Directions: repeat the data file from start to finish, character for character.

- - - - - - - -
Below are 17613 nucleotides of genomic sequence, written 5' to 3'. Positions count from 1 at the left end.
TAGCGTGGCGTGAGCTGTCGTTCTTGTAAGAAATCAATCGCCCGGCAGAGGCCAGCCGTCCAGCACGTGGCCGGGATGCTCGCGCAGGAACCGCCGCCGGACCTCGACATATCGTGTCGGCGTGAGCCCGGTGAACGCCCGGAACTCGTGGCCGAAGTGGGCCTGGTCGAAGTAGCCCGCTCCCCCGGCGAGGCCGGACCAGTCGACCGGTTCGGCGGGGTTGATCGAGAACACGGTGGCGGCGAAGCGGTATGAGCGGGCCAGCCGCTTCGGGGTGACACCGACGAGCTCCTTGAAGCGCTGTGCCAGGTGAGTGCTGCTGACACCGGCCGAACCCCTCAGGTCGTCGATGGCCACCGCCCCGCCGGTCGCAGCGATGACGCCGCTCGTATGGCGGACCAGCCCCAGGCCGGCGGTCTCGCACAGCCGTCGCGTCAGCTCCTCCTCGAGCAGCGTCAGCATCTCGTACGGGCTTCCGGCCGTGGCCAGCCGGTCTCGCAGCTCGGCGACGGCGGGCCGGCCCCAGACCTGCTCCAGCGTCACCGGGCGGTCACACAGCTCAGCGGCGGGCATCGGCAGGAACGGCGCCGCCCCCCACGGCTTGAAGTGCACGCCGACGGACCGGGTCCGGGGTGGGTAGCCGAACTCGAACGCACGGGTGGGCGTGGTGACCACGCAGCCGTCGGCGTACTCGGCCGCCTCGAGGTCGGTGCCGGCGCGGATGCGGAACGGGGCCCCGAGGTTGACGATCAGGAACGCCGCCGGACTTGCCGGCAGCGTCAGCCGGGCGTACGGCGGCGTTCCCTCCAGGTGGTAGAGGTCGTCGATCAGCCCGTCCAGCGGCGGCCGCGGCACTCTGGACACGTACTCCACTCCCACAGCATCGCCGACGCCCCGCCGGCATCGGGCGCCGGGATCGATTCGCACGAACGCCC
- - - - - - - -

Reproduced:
Below are 17613 nucleotides of genomic sequence, written 5' to 3'. Positions count from 1 at the left end.
TAGCGTGGCGTGAGCTGTCGTTCTTGTAAGAAATCAATCGCCCGGCAGAGGCCAGCCGTCCAGCACGTGGCCGGGATGCTCGCGCAGGAACCGCCGCCGGACCTCGACATATCGTGTCGGCGTGAGCCCGGTGAACGCCCGGAACTCGTGGCCGAAGTGGGCCTGGTCGAAGTAGCCCGCTCCCCCGGCGAGGCCGGACCAGTCGACCGGTTCGGCGGGGTTGATCGAGAACACGGTGGCGGCGAAGCGGTATGAGCGGGCCAGCCGCTTCGGGGTGACACCGACGAGCTCCTTGAAGCGCTGTGCCAGGTGAGTGCTGCTGACACCGGCCGAACCCCTCAGGTCGTCGATGGCCACCGCCCCGCCGGTCGCAGCGATGACGCCGCTCGTATGGCGGACCAGCCCCAGGCCGGCGGTCTCGCACAGCCGTCGCGTCAGCTCCTCCTCGAGCAGCGTCAGCATCTCGTACGGGCTTCCGGCCGTGGCCAGCCGGTCTCGCAGCTCGGCGACGGCGGGCCGGCCCCAGACCTGCTCCAGCGTCACCGGGCGGTCACACAGCTCAGCGGCGGGCATCGGCAGGAACGGCGCCGCCCCCCACGGCTTGAAGTGCACGCCGACGGACCGGGTCCGGGGTGGGTAGCCGAACTCGAACGCACGGGTGGGCGTGGTGACCACGCAGCCGTCGGCGTACTCGGCCGCCTCGAGGTCGGTGCCGGCGCGGATGCGGAACGGGGCCCCGAGGTTGACGATCAGGAACGCCGCCGGACTTGCCGGCAGCGTCAGCCGGGCGTACGGCGGCGTTCCCTCCAGGTGGTAGAGGTCGTCGATCAGCCCGTCCAGCGGCGGCCGCGGCACTCTGGACACGTACTCCACTCCCACAGCATCGCCGACGCCCCGCCGGCATCGGGCGCCGGGATCGATTCGCACGAACGCCC